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Stripper Header Saves Fuel, Boosts Harvest Capacity
The new Raptor stripper header grabs grain but leaves the crop stems standing, where they can catch snow and retain moisture for the next crop. Processing just the grain, not the straw, cuts costs and speeds harvest. Fuel use is reduced by up to 50 percent and capacity is increased by an equal amount. There’s also significantly less wear and tear on the machine.
“We had been selling our no-till disk drill to conservation-minded farmers for years, and many of them were interested in stripper headers,” says Scott Ousdahl, K-Hart Industries. “We saw an opportunity where there was more demand than suppliers could meet, and there was potential for an innovative North American supplier.”
The company decided they had the knowledge base they needed on stripper headers, and the product would be a good fit with their customer base.
The Raptor has an 8-bat stripping rotor that rotates opposite the direction of travel. Teeth on the bats grab grain on standing stems and toss it back to the hi-capacity auger. It’s equally effective in picking up lodged grain.
While the Raptor is similar to other stripper headers on the market, K-Hart made some improvements and expects to make more. The Raptor features a double-acting deflector cylinder for positive control in both directions, as well as a variable-speed rotor drive. The optional 2-speed gearbox provides rotor speeds from 450 to 870 rpm’s without pulley changes.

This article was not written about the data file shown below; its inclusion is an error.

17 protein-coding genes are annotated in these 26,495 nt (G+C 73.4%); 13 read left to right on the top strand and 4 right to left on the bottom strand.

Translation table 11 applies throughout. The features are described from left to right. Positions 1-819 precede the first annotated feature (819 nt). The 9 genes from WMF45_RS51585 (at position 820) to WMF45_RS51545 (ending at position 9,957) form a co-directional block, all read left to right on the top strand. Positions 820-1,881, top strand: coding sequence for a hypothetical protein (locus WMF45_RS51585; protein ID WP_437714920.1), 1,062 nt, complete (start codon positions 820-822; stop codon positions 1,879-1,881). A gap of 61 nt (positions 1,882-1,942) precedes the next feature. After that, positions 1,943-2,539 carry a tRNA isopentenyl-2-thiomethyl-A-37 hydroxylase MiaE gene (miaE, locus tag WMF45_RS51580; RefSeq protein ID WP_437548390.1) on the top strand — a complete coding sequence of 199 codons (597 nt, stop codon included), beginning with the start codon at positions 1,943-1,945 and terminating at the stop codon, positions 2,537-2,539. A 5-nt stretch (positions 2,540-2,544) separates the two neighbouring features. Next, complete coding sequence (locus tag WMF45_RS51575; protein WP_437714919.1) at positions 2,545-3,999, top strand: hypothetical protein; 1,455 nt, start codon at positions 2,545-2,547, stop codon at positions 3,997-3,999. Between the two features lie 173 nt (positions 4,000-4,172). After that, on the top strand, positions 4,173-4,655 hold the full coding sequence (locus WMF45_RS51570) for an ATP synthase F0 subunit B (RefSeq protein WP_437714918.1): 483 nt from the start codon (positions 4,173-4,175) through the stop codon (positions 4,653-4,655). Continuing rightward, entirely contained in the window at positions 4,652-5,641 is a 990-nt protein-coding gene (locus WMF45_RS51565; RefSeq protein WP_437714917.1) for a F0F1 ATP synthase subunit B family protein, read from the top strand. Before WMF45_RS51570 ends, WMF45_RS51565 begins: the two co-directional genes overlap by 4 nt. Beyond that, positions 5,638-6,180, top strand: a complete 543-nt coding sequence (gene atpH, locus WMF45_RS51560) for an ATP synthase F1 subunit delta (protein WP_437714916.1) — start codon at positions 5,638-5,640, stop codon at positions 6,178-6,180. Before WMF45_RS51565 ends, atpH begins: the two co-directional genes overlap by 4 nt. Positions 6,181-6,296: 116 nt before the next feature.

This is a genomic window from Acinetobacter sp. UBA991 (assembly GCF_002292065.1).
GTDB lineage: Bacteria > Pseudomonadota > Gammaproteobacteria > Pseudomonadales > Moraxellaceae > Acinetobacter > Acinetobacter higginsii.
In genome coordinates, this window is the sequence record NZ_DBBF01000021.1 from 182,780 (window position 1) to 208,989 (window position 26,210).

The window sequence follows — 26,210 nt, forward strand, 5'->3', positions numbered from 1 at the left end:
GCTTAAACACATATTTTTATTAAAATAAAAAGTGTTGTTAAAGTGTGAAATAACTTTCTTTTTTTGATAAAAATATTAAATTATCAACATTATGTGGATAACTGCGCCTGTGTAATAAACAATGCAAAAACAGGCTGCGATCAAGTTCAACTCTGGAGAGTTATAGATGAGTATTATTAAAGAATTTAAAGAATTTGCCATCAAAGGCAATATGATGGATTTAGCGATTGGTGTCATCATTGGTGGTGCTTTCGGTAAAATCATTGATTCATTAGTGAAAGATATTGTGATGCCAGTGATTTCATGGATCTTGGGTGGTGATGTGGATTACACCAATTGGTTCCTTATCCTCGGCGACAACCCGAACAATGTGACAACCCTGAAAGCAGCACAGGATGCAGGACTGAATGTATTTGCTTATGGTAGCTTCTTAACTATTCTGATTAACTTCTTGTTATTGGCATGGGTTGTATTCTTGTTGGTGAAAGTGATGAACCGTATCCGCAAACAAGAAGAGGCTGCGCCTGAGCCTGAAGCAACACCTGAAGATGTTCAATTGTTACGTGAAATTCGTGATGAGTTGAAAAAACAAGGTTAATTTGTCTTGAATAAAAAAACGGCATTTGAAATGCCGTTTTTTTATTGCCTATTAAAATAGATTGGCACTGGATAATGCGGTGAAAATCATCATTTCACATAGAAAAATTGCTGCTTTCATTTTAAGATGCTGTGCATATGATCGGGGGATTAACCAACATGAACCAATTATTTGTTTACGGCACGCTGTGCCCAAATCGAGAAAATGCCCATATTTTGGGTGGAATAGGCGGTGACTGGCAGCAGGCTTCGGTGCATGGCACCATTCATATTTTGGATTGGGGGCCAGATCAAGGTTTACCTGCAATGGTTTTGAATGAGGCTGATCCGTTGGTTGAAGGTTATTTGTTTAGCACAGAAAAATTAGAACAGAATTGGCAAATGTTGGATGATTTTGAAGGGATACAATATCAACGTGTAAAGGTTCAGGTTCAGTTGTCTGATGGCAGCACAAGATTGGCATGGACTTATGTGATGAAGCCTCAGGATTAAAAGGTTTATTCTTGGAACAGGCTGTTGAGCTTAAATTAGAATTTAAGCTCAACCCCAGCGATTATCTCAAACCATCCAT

“We changed the linkage for the adapter to the combine to make it more responsive to ground conditions,” says Ousdahl. “We also narrowed the drives by balancing them on both sides and narrowed the end shield to only 9 in., so there’s less push-down on bushy crops like canola.”
This year they’ve sold a limited number of 41-ft., pre-production models. They include one that’s started working its way north from Kansas with a custom combining crew. The company will be seeking feedback from these users to refine the Raptor before bringing it to market for 2024 sales. The price will be announced at that time.
“Our first goal was a really solid machine that would fit a common size and class,” says Ousdahl. “The input these users provide will verify that we reached our goal.”
The company’s base market is in the prairie provinces of Canada, within about 200 miles of the border with North Dakota and Montana. Ousdahl notes that they are looking for growth beyond that base.
“The beauty of farmers is they’re always looking for innovation,” he says.
K-Hart plans to introduce 31, 35 and 45-ft. models in coming years.
Contact: FARM SHOW Followup, K-Hart Industries, Box 520, Elrose, Sask., Canada S0L 0Z0 (ph 306-378-2258; info@khartindustries.com; www.khartindustries.com).

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2023 - Volume #47, Issue #4